According to the Metropolitan Policy Program, in the year 2045, the white race will become a minority taking up only 49.7% of the United States population (Frey). For years, white privilege has been at the forefront of social hypocrisy. From owning slaves in the 1700s to everyday racial slurs, white people have been labeled as discriminatory and supremacists. The idea that white people have a certain ranking in the hierarchy that is America is an outgrown ideology and the concept of white privilege should be redefined to adequately match our constantly changing society. Our culture has morphed into a system that is so frightened of labels that they actually discriminate against the majority. White privilege has been transformed through the ages into an embarrassment, a setback, and a barrier. Contrary to what society has deemed it as white privilege is a hindrance for those whom it consumes and burdens future opportunities in life.
One of these instances is prominent through the process of college admission. Seniors all over the country are currently or already have been starting their college applications and the countless hours it takes to settle on the school of their choosing; However, this process is biased and discriminatory. During the application process, students have endless opportunities for financial aid whether it be scholarships, grants, or the infamous FAFSA application. All of these are supposedly accessible to all students; consequently, students of racial backgrounds are offered many more financial aid opportunities than those with white skin. In an interview with a student of a racial minority, she revealed that she has “received over $4,000 in scholarships for identifying with a racial ethnicity,” (Smith). While students should be rewarded for taking pride in their racial heritage, few scholarships are offered for students that identify as Caucasian. Smith went on further explaining that “It can be taken the wrong way in some cases, especially since [she is] adopted,” (Smith). While there are occasional strictly white scholarships, they are often closed after a short time as they are not always seen as ethically right. According to Mark Kantrowitz, “most Caucasian-restricted scholarship programs do not survive for more than a few years,” (Kantrowitz 2). White students should be rewarded for being proud of their race just as much as any other racial student is.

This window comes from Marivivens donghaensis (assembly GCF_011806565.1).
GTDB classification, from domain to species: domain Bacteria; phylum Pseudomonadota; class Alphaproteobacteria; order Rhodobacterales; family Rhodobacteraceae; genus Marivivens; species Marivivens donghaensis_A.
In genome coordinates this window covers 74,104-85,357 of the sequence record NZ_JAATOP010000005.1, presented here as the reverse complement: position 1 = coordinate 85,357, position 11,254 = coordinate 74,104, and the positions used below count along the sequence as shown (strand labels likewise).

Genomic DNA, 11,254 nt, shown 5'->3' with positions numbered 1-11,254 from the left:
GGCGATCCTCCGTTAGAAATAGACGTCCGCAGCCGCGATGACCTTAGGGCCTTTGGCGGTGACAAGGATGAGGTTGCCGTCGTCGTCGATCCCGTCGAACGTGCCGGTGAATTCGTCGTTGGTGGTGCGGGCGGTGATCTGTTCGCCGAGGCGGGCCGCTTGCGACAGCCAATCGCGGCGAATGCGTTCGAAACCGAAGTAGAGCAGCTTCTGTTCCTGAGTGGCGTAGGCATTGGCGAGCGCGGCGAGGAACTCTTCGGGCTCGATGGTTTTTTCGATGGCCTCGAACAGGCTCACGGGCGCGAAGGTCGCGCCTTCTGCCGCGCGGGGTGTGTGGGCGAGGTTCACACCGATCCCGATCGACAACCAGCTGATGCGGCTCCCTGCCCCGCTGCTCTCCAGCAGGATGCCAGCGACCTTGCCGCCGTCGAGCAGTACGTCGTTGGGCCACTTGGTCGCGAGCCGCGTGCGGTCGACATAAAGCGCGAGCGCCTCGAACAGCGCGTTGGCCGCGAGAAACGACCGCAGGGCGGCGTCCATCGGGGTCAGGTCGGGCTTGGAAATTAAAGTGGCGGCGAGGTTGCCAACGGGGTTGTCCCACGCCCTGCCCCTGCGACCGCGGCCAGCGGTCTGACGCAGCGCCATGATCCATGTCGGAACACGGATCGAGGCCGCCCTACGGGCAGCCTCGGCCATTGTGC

Another instance in the discrimination of whites in the college admission process is the presence of a racial minority percentage for admitted students. In today’s society, this is just one of many occurrences where humanity is so fearful to be discriminatory, that they only focus on those of a minority and they actually disregard the majority altogether. Colleges and universities alike have a minority percentage in their admission process. This first started after Brown v. Board of Education in 1954 in efforts to increase the diversity on college campuses. While this idea had good intentions, universities in the mid-1980s found themselves struggling with this idea, since “fewer than 4,200 black high-school graduates had grade-point averages of 3.75 or better,” (Bunzel 50). Colleges were so intentional about being diversified that “‘special consideration’ [was] shown to certain ethnic minority groups, and that membership in such a minority group [could] be an important factor in whether a candidate is chosen over others who may have better academic credentials,” (Bunzel 50). While this may not still be the case 40 years later, the desire for diversification on college campuses is still present. In the 2003 court case, Grutter v. Bollinger, a Caucasian female student was denied acceptance into the University of Michigan Law School and she claimed that this was a result of their new admission process; The school admitted that its admission process favored certain minority groups in efforts to maintain diversity. The Court ruled it unconstitutional for a points-based admissions system that awarded an automatic bonus to the admissions scores of minority applicants, (Grutter v. Bollinger). This, however, is not nationwide criteria. It is still constitutional for colleges to use race when considering applicants in their admission process and is therefore discriminatory to caucasian students.